Quantum-computing vendor D-Wave Systems Inc. said Tuesday it is giving researchers and companies studying the novel coronavirus free access to its early-stage, experimental machines over the cloud.
Canadian firm D-Wave is among several technology companies providing free advanced computing resources to researchers working to combat the global pandemic.
, for example, in March started offering free remote access to two of the world’s most powerful supercomputers.
D-Wave has assembled a team of experts from about a dozen universities and companies including
and startup Menten AI who are familiar with its quantum-computing services to help interested researchers program the computers.
“We have a fairly unique system that could add value,” said Alan Baratz, the company’s chief executive. Access to the company’s quantum-computing system normally costs about $2,000 an hour, whereas access to its hybrid system costs about $100 an hour, he said.
Researchers trying to combat the respiratory illness known as Covid-19 could use D-Wave’s quantum-computing system or its hybrid machine to possibly speed up certain calculations related to drug discovery and hospital logistics, according to Mr. Baratz and other experts. The company’s hybrid machine uses graphics-processing units, commonly found in laptops and cell phones, as well as quantum processors.
There is currently no commercial-grade quantum computer on the market, but many companies, including D-Wave, are building quantum-computing systems using different technologies and architectures that could one day prove to be more powerful than traditional computers, including supercomputers. Companies including financial services firms and automakers are experimenting with early-stage quantum computers currently offered by firms such as D-Wave.
Amazon Web Services subsidiary has recently launched quantum computing services. It says quantum computers are not yet at the stage where they can provide immediate benefit in a crisis like the coronavirus pandemic. Computations that run on currently available quantum computers don’t exhibit a game-changing speedup for solving practical problems, according to AWS.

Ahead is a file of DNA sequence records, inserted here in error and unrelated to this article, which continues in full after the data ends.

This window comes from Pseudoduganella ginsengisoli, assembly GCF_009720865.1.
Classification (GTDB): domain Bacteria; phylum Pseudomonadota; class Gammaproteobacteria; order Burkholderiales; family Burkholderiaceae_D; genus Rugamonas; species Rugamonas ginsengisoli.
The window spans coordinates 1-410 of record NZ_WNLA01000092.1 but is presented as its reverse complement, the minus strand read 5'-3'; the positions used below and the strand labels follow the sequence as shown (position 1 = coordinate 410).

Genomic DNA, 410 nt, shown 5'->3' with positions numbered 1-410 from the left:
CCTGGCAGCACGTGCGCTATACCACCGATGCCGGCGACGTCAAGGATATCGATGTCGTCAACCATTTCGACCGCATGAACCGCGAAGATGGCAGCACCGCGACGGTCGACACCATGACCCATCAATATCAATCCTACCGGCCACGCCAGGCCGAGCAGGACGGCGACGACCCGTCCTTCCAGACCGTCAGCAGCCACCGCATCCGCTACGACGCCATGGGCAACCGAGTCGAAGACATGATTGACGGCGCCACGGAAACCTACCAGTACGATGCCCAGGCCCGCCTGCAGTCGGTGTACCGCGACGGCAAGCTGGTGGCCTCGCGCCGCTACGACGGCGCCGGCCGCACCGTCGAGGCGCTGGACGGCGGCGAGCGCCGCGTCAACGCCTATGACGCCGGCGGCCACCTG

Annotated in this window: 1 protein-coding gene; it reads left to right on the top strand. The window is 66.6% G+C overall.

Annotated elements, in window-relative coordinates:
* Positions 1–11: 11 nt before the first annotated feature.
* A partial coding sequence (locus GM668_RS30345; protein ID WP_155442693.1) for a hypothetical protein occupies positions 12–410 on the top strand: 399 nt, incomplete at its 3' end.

Still, researchers are trying to test the technology’s power.
Japanese startup Sigma-i Co. is exploring how D-Wave’s quantum-computing systems could be used to solve optimization problems related to sending Covid-19 patients to the right hospitals in the fastest time while not over-burdening health-care systems.
By harnessing the properties of quantum physics, quantum computers have the potential to sort through a vast number of possibilities nearly instantaneously and come up with a probable solution. While traditional computers store information as either zeros or ones, quantum computers use quantum bits, or qubits, which represent and store information as both zeros and ones simultaneously.
“What we’re working on right now is on the issue of handoff by allocating patients to medical facilities as close as possible according to the patient’s symptoms, so as not to exceed the capacity of the medical facilities,” Sigma-i Chief Executive Masayuki Ohzeki said in an email.
This is a mathematical problem that can be done on a quantum-computing system that takes into account the distance from the origin of the patients to the medical facilities as well as the patient’s symptoms and the capacity of each medical facility, he said.
A quantum computer could also be used to help quickly validate a vaccine for the virus. Such machines, though, are still in their very early stages, said Martin Reynolds, vice president and analyst at research firm
covering emerging technologies.
Volkswagen, which has previously experimented with quantum computers from D-Wave and other vendors to calculate the fastest routes for different vehicles, has several experts on hand to help researchers interested in using D-Wave’s machines for Covid-19 research.
“In the fight against the Covid-19 pandemic, the potential of quantum computing can open up new opportunities,” said Florian Neukart, director of advanced technologies and IT innovation at Volkswagen Group of America, in an email.
Menten AI, a San Francisco-based startup that uses machine learning and quantum computing to design protein drugs and enzymes for use in drug discovery, said D-Wave’s hybrid quantum system has shown promising results outside of Covid-19 research.
The company recently used D-Wave’s hybrid machine to run several computations related to protein packing, which is a component of drug discovery, said Hans Melo, co-founder and CEO.
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